In this case I emphasized steps three and four because they weren’t really locked in combat. They just needed to have more positive experiences and get on the same wavelength. Looking back at when the two of you got together can reawaken those initial good feelings.
Back to the Beginning
I wanted them remembering the things that they did and liked to do together when they first began dating. Then I asked them to not work on problems or issues on those dates but to just enjoy themselves in the moment. That helped them build up their Love Bank Account.
When you learn about each other’s past experiences and interests, you create opportunities for intimacy. In the case of Jim and Mary they were surprised to learn that when they were younger, they both enjoyed bicycling. Spontaneously they both started talking about getting back to cycling.
They got bicycles and started to exercise. That led to connecting with a weekend group of enthusiasts who would take bike trips around the back country. It was a laid back group that took it easy and it gave both of them an opportunity for socializing with like-minded folks in the real world.
Mary got close to some of the women in the group and started joining them for coffee once or twice a week. It was a chance for her to get out of the house and talk about something besides work.
One way of looking at intimacy is to think of it as a shared experience. By cycling around and getting a pleasant workout, Jim and Mary were actually being intimate. The physical exercise brought them closer together too.
Once their Love Bank Account was no longer so depleted, I began exploring what kind of deeper intimacy they each found fulfilling. Because they had so few interests in common, I wanted to see if that was a way to create a common area in which to connect. They had never thought of intimacy in that way.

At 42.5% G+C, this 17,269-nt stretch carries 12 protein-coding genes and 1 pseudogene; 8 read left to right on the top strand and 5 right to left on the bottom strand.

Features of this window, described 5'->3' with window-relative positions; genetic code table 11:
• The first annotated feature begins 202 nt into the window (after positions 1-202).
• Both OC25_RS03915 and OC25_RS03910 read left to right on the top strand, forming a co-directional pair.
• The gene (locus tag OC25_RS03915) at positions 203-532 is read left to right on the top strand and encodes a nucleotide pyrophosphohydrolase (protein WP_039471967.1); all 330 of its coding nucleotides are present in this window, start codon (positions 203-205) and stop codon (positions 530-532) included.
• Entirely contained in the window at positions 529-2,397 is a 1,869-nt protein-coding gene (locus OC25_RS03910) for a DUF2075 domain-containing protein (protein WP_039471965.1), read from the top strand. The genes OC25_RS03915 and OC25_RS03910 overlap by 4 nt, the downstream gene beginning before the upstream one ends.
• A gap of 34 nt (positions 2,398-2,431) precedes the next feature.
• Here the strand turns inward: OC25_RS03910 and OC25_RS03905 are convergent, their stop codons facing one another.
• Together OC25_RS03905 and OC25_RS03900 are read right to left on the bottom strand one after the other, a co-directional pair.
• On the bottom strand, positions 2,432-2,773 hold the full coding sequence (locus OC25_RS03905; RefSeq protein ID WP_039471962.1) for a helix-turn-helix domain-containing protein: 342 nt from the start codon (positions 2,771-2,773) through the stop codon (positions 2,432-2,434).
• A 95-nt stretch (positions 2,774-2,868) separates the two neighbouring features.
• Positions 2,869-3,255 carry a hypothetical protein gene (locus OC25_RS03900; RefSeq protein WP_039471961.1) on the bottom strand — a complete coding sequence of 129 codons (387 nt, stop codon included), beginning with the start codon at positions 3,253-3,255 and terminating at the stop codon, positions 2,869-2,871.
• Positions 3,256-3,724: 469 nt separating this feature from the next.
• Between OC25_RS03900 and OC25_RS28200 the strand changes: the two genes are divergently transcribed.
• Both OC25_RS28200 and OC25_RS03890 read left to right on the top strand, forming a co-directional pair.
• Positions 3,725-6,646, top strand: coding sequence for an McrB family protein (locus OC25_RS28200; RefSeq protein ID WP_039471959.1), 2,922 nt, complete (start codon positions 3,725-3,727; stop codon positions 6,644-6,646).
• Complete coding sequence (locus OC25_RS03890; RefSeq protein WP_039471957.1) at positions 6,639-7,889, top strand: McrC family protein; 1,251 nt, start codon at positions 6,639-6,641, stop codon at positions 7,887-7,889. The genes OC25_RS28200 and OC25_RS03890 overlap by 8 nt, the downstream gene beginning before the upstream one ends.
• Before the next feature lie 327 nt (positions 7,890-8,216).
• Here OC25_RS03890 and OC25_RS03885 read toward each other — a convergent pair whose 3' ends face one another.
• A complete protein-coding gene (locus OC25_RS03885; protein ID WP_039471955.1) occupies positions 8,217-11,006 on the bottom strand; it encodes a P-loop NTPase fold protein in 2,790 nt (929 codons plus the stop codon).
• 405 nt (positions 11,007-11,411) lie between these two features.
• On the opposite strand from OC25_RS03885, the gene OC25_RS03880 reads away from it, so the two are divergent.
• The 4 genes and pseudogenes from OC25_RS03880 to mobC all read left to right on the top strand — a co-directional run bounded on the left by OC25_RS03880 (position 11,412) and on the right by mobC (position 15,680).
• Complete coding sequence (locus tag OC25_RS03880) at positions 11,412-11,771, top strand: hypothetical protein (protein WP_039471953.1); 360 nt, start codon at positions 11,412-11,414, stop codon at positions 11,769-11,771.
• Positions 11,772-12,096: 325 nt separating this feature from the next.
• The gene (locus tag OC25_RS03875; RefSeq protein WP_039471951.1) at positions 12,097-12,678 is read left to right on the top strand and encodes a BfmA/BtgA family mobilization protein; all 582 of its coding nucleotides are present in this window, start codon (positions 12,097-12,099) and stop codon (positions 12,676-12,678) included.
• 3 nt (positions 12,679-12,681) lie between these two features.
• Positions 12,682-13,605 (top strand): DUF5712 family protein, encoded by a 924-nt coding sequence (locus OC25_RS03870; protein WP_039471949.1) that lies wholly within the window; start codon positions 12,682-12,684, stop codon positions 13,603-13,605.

They each needed time to think about that so I had them begin a journal. I knew they were busy. But I also knew journaling would let them go inside themselves and think about things instead of just reacting to each other. Next I had them slowly and carefully share some of their insights and feelings with each other in session where I work to make it a safe place to share their feelings.
Mary started first, saying she felt loved when Joe appreciated her contributions at work and at home as they were doing something together like fixing something or making dinner together. She said that was when she would begin to feel intimate and want more cuddling and affectionate kissing.
Joe smiled when he heard that. He went on to say, “I never really thought of compliments as foreplay, but it makes sense. And the truth is I really do appreciate and admire how good your work is.” After they talked some more I suggested that they set aside at least 15 minutes every day to discuss their work and other things that happened in a supportive way. I also emphasized that it might be a good idea to give each other praise when it was earned.
After a couple more sessions it was clear that they were doing much better and could handle things on their own. They started off emphasizing their differences. Along the way they discovered a lot about intimacy and what they have in common. They also learned the value of having a fuller social life.